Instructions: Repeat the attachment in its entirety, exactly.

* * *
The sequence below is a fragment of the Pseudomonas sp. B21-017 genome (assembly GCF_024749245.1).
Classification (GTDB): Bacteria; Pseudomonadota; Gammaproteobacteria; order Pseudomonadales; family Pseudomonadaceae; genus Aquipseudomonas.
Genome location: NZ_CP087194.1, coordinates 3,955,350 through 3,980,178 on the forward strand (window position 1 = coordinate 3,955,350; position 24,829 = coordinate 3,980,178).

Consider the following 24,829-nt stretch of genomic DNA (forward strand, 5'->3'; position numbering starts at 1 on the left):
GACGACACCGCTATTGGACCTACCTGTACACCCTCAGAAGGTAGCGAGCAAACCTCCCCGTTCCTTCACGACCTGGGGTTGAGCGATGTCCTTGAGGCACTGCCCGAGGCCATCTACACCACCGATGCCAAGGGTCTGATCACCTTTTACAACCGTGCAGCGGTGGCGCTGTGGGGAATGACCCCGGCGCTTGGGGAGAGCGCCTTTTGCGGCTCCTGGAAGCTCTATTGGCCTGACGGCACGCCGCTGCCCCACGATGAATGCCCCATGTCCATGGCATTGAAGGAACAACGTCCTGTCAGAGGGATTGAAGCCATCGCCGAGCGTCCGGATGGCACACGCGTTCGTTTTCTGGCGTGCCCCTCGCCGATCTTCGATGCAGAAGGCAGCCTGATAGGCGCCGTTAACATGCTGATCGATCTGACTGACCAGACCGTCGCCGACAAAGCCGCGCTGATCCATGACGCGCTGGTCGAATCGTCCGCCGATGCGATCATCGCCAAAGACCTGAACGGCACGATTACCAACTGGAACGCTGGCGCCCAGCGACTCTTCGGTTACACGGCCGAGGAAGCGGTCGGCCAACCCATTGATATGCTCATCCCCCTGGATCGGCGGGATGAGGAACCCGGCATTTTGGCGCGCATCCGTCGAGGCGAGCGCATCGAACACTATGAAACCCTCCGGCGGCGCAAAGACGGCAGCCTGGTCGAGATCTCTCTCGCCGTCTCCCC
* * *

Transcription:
The sequence below is a fragment of the Pseudomonas sp. B21-017 genome (assembly GCF_024749245.1).
Classification (GTDB): Bacteria; Pseudomonadota; Gammaproteobacteria; order Pseudomonadales; family Pseudomonadaceae; genus Aquipseudomonas.
Genome location: NZ_CP087194.1, coordinates 3,955,350 through 3,980,178 on the forward strand (window position 1 = coordinate 3,955,350; position 24,829 = coordinate 3,980,178).

Consider the following 24,829-nt stretch of genomic DNA (forward strand, 5'->3'; position numbering starts at 1 on the left):
GACGACACCGCTATTGGACCTACCTGTACACCCTCAGAAGGTAGCGAGCAAACCTCCCCGTTCCTTCACGACCTGGGGTTGAGCGATGTCCTTGAGGCACTGCCCGAGGCCATCTACACCACCGATGCCAAGGGTCTGATCACCTTTTACAACCGTGCAGCGGTGGCGCTGTGGGGAATGACCCCGGCGCTTGGGGAGAGCGCCTTTTGCGGCTCCTGGAAGCTCTATTGGCCTGACGGCACGCCGCTGCCCCACGATGAATGCCCCATGTCCATGGCATTGAAGGAACAACGTCCTGTCAGAGGGATTGAAGCCATCGCCGAGCGTCCGGATGGCACACGCGTTCGTTTTCTGGCGTGCCCCTCGCCGATCTTCGATGCAGAAGGCAGCCTGATAGGCGCCGTTAACATGCTGATCGATCTGACTGACCAGACCGTCGCCGACAAAGCCGCGCTGATCCATGACGCGCTGGTCGAATCGTCCGCCGATGCGATCATCGCCAAAGACCTGAACGGCACGATTACCAACTGGAACGCTGGCGCCCAGCGACTCTTCGGTTACACGGCCGAGGAAGCGGTCGGCCAACCCATTGATATGCTCATCCCCCTGGATCGGCGGGATGAGGAACCCGGCATTTTGGCGCGCATCCGTCGAGGCGAGCGCATCGAACACTATGAAACCCTCCGGCGGCGCAAAGACGGCAGCCTGGTCGAGATCTCTCTCGCCGTCTCCCC